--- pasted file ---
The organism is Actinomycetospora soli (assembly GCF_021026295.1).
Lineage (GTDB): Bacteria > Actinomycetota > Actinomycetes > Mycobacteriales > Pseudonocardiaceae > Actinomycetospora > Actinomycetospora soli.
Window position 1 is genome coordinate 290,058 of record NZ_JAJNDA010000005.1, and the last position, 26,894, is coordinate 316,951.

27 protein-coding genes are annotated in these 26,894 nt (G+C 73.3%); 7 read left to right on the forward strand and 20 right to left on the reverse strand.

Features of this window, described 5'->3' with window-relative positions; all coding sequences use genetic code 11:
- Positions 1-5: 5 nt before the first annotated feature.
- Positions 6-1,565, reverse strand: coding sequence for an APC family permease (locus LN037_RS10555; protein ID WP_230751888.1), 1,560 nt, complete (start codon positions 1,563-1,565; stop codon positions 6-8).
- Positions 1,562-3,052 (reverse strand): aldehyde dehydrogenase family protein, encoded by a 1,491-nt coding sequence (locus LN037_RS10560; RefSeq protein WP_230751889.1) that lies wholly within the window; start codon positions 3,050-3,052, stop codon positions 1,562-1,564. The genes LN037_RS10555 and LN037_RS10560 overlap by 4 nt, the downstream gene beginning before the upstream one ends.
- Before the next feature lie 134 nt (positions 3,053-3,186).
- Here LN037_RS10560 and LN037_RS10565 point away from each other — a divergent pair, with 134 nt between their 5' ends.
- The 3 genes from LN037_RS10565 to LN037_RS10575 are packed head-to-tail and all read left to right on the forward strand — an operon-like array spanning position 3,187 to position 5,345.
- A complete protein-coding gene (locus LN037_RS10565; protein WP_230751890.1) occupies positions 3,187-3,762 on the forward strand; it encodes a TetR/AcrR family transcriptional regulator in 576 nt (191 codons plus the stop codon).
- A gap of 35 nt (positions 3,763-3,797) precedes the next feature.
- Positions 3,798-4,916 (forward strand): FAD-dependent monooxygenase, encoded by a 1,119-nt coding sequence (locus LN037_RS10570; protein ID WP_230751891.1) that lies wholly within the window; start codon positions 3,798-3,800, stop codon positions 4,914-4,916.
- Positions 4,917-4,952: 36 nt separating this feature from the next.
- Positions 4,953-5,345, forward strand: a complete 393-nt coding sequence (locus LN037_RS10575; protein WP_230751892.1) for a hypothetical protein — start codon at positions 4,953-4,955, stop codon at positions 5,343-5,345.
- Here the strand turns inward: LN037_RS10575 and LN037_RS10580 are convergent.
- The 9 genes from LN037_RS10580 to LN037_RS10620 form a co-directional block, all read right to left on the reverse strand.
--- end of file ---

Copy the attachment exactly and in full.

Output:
The organism is Actinomycetospora soli (assembly GCF_021026295.1).
Lineage (GTDB): Bacteria > Actinomycetota > Actinomycetes > Mycobacteriales > Pseudonocardiaceae > Actinomycetospora > Actinomycetospora soli.
Window position 1 is genome coordinate 290,058 of record NZ_JAJNDA010000005.1, and the last position, 26,894, is coordinate 316,951.

27 protein-coding genes are annotated in these 26,894 nt (G+C 73.3%); 7 read left to right on the forward strand and 20 right to left on the reverse strand.

Features of this window, described 5'->3' with window-relative positions; all coding sequences use genetic code 11:
- Positions 1-5: 5 nt before the first annotated feature.
- Positions 6-1,565, reverse strand: coding sequence for an APC family permease (locus LN037_RS10555; protein ID WP_230751888.1), 1,560 nt, complete (start codon positions 1,563-1,565; stop codon positions 6-8).
- Positions 1,562-3,052 (reverse strand): aldehyde dehydrogenase family protein, encoded by a 1,491-nt coding sequence (locus LN037_RS10560; RefSeq protein WP_230751889.1) that lies wholly within the window; start codon positions 3,050-3,052, stop codon positions 1,562-1,564. The genes LN037_RS10555 and LN037_RS10560 overlap by 4 nt, the downstream gene beginning before the upstream one ends.
- Before the next feature lie 134 nt (positions 3,053-3,186).
- Here LN037_RS10560 and LN037_RS10565 point away from each other — a divergent pair, with 134 nt between their 5' ends.
- The 3 genes from LN037_RS10565 to LN037_RS10575 are packed head-to-tail and all read left to right on the forward strand — an operon-like array spanning position 3,187 to position 5,345.
- A complete protein-coding gene (locus LN037_RS10565; protein WP_230751890.1) occupies positions 3,187-3,762 on the forward strand; it encodes a TetR/AcrR family transcriptional regulator in 576 nt (191 codons plus the stop codon).
- A gap of 35 nt (positions 3,763-3,797) precedes the next feature.
- Positions 3,798-4,916 (forward strand): FAD-dependent monooxygenase, encoded by a 1,119-nt coding sequence (locus LN037_RS10570; protein ID WP_230751891.1) that lies wholly within the window; start codon positions 3,798-3,800, stop codon positions 4,914-4,916.
- Positions 4,917-4,952: 36 nt separating this feature from the next.
- Positions 4,953-5,345, forward strand: a complete 393-nt coding sequence (locus LN037_RS10575; protein WP_230751892.1) for a hypothetical protein — start codon at positions 4,953-4,955, stop codon at positions 5,343-5,345.
- Here the strand turns inward: LN037_RS10575 and LN037_RS10580 are convergent.
- The 9 genes from LN037_RS10580 to LN037_RS10620 form a co-directional block, all read right to left on the reverse strand.